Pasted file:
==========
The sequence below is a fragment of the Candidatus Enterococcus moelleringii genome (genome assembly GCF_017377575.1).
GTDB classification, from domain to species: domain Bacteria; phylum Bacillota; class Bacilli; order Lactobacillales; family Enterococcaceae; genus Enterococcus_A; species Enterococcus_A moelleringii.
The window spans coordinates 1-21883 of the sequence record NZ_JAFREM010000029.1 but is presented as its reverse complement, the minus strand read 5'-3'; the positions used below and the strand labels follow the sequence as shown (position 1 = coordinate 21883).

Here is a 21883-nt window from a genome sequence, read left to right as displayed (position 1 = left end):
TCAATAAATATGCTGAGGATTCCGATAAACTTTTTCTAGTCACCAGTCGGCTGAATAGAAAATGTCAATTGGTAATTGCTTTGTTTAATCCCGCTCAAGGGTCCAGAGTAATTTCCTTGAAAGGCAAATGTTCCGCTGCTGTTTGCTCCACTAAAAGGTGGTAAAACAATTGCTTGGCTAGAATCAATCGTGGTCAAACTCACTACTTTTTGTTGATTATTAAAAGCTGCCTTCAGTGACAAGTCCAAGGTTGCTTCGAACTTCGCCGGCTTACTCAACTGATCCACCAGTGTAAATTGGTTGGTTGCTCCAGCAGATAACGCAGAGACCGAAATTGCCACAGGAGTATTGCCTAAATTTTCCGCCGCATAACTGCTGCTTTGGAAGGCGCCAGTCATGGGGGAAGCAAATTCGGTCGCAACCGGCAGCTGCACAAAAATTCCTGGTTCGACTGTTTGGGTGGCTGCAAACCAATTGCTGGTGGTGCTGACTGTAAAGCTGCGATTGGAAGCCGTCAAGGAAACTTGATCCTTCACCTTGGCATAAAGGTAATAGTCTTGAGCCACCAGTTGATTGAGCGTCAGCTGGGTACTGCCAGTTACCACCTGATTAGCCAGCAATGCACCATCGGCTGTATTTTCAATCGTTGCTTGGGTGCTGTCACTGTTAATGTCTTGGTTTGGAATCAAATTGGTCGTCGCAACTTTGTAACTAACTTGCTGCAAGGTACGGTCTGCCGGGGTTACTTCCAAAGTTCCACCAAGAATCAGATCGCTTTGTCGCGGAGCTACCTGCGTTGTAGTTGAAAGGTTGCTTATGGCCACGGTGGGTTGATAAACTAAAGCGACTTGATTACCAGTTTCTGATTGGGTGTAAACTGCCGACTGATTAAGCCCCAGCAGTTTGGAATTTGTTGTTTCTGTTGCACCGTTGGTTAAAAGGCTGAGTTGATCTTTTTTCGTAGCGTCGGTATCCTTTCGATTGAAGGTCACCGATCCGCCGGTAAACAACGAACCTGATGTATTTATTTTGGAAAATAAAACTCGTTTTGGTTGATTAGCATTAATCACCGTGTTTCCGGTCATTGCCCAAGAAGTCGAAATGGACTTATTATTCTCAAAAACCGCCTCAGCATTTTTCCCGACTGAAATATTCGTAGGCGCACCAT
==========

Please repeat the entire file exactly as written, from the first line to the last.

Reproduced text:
The sequence below is a fragment of the Candidatus Enterococcus moelleringii genome (genome assembly GCF_017377575.1).
GTDB classification, from domain to species: domain Bacteria; phylum Bacillota; class Bacilli; order Lactobacillales; family Enterococcaceae; genus Enterococcus_A; species Enterococcus_A moelleringii.
The window spans coordinates 1-21883 of the sequence record NZ_JAFREM010000029.1 but is presented as its reverse complement, the minus strand read 5'-3'; the positions used below and the strand labels follow the sequence as shown (position 1 = coordinate 21883).

Here is a 21883-nt window from a genome sequence, read left to right as displayed (position 1 = left end):
TCAATAAATATGCTGAGGATTCCGATAAACTTTTTCTAGTCACCAGTCGGCTGAATAGAAAATGTCAATTGGTAATTGCTTTGTTTAATCCCGCTCAAGGGTCCAGAGTAATTTCCTTGAAAGGCAAATGTTCCGCTGCTGTTTGCTCCACTAAAAGGTGGTAAAACAATTGCTTGGCTAGAATCAATCGTGGTCAAACTCACTACTTTTTGTTGATTATTAAAAGCTGCCTTCAGTGACAAGTCCAAGGTTGCTTCGAACTTCGCCGGCTTACTCAACTGATCCACCAGTGTAAATTGGTTGGTTGCTCCAGCAGATAACGCAGAGACCGAAATTGCCACAGGAGTATTGCCTAAATTTTCCGCCGCATAACTGCTGCTTTGGAAGGCGCCAGTCATGGGGGAAGCAAATTCGGTCGCAACCGGCAGCTGCACAAAAATTCCTGGTTCGACTGTTTGGGTGGCTGCAAACCAATTGCTGGTGGTGCTGACTGTAAAGCTGCGATTGGAAGCCGTCAAGGAAACTTGATCCTTCACCTTGGCATAAAGGTAATAGTCTTGAGCCACCAGTTGATTGAGCGTCAGCTGGGTACTGCCAGTTACCACCTGATTAGCCAGCAATGCACCATCGGCTGTATTTTCAATCGTTGCTTGGGTGCTGTCACTGTTAATGTCTTGGTTTGGAATCAAATTGGTCGTCGCAACTTTGTAACTAACTTGCTGCAAGGTACGGTCTGCCGGGGTTACTTCCAAAGTTCCACCAAGAATCAGATCGCTTTGTCGCGGAGCTACCTGCGTTGTAGTTGAAAGGTTGCTTATGGCCACGGTGGGTTGATAAACTAAAGCGACTTGATTACCAGTTTCTGATTGGGTGTAAACTGCCGACTGATTAAGCCCCAGCAGTTTGGAATTTGTTGTTTCTGTTGCACCGTTGGTTAAAAGGCTGAGTTGATCTTTTTTCGTAGCGTCGGTATCCTTTCGATTGAAGGTCACCGATCCGCCGGTAAACAACGAACCTGATGTATTTATTTTGGAAAATAAAACTCGTTTTGGTTGATTAGCATTAATCACCGTGTTTCCGGTCATTGCCCAAGAAGTCGAAATGGACTTATTATTCTCAAAAACCGCCTCAGCATTTTTCCCGACTGAAATATTCGTAGGCGCACCAT